Banks also joined in this new fad of restructuring causing a transformation of the traditional model of banking. Traditionally, banks would raise funds, screen borrowers and lend out money to those approved. The banks would bear the loss if anyone defaulted. This system provided good incentives for banks to carefully assess the creditworthiness of borrowers. In the new system, banks (and brokers) started originating the mortgages and selling them off. (Allen and Carletti 2009) Banks and brokers pushed up mortgage sales because they were paid based on the number of mortgages approved. (Crotty 2008) Their new incentive was to sell as many mortgages as possible and since it was being sold off, if anyone defaulted it wasn`t going to be their problem. The whole process of checking the quality of the borrowers broke down. (Allen and Carletti 2009) The sold mortgages went through a process called securitization, which involves turning an asset, such as mortgages or credit card debt, into a financial instrument that can be traded in the capital market. A mortgage-backed bond is one form of securitization in which a large number of mortgage loans are grouped together and then divided into bonds that were believed to have safer returns. This allowed banks to have free funds for additional lending and it generally lowered the cost of taking out a mortgage. Securitization then went beyond mortgage loans to auto-loans, credit card debts, corporate loans, life insurance policies and anything with an income stream. (Davies 2009) The general idea was to minimize risk by separating credit risks, 'slicing and dicing' so that those risks can be transferred to those most willing and capable of absorbing them . .(Volcker, 2008), cited in Crotty(2008, p.8) Mortgage ownership became more dispersed as bond holders were spread round the world. Owners of mortgage include global institutional investors like pension funds. Thus, making households become both investors in (through pensions in mutual funds) and issuers of securities. (Davies, 2009) This web of securities was so complex and non-transparent, that they could not possibly be priced correctly and the impact of weakness in one market on the entire securities network was not understood.
The weakness in the housing marketing was one of the reasons of the global financial crisis. In 2003, the monetary policies of the U.S were changed favouring a cut down in interest rates and creating an incentive to borrow and buy houses (which were constantly growing in price at that time). The aggregate saving rate fell to zero, since people stopped saving and many borrowed to finance consumption. When there was a big fall in the prices of houses, people realized they had saved too little and that their properties were worth far less than the loans, this led to an increasing number of people defaulting on their loan. (Allen and Carletti 2009) These monetary and fiscal policies can be traced as part of the root of the global financial crisis, but also as a result of the irresponsible behaviour of private lenders and borrowers; and the excessive risks that were taken fuelled by cheap and easy access to money, which made possible the housing boom. (James et al. 2008)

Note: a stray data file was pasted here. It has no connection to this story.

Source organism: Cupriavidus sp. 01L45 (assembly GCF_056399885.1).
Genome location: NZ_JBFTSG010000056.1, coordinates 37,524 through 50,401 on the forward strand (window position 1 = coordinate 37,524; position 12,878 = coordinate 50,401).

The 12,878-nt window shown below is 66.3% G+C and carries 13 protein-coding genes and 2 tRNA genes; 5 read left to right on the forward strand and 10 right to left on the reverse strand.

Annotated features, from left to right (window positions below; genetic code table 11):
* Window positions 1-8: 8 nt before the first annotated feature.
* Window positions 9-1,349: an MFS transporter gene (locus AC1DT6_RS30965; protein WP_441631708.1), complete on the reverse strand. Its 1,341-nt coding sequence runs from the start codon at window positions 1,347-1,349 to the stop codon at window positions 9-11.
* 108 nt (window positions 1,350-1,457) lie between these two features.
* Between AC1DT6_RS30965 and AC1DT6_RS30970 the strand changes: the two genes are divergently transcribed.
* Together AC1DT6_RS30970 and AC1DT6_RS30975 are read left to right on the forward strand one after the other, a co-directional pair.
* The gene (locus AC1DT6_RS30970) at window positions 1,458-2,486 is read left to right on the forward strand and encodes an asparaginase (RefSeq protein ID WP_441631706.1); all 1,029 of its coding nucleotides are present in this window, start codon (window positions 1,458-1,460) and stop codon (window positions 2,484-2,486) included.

Are transparencies in the financial markets and better designed rating agencies key to preventing the global financial crisis from happening again? (Buiter 2007) The UK government should ensure separation of retail, thus making banks to return to the private sector, in a profitable way. Ethics and risk training for all bankers should be put in place. The banking sector will then be a highly competitive sector with a few entry barriers and there will be a rebirth of mutual funds with regulations and regulators being finely tuned to prevent the banking risks from arising. (Hudson and Priddy 2009) Another possible measure would be to encourage a saving culture, so that public and private sector pension provision would be on equal grounds. Savings products and financial advice should be priced transparently. (Hudson and Priddy 2009)
There should be a transparent and fair system of taxation. There should also be the widespread limited liabilities for unauthorized or incorrect payments made online. A failure in corporate governance should be avoided by placing more focus on the performance of corporate governance than on its regulatory abidance. (Hudson and Priddy 2009)
This essay has discussed the main causes of the global financial crisis using a step approach starting from the change in the labour market to the changing pensions system and ending with burst of the housing bubble. The possible measures that the UK government could take to reduce the risks of another crisis were also discussed.
Aoyama,Y. and Castells, M. (2002). 'An Empirical Assessment of the Informational Society: Employment and Occupational structures of G-7 countries', 1920-2000. International Labour Review 141(1-2), p.123-159
Allen, F. And Carletti, E. (2009). 'The Global Financial Crisis'. An address to the Wharton Finance Club, 2009, pp.1-43
Buiter , W. (2007). 'Lessons from the 2007 financial crisis'. Centre for Economic Policy Research discussion paper accessed on http://papers.ssrn.com/sol3/papers.cfm?abstract_id=1140525##.
Crotty, J. (2008), 'Structure causes of the global financial crisis: A Critical Assessment of the New Financial Architecture', political economy research institute, (180), pp. 1-62
Davies, G. F. (2009). 'The Rise and fall of Finance and the End of the society of organizations'. The Academy of Management Perspectives 23(3), pp.27-44
Hudson, V. and Priddy, S. 2009. Nine Steps to Financial Stability. Association of Chartered Certified Accountants, 2009, pp. 3-8
James, W. E. et al. 2008. The US financial crisis, Global Financial Turmoil, and Developing Asia: Is the Era of High Growth at an End? (139), pp. 1-85 0940284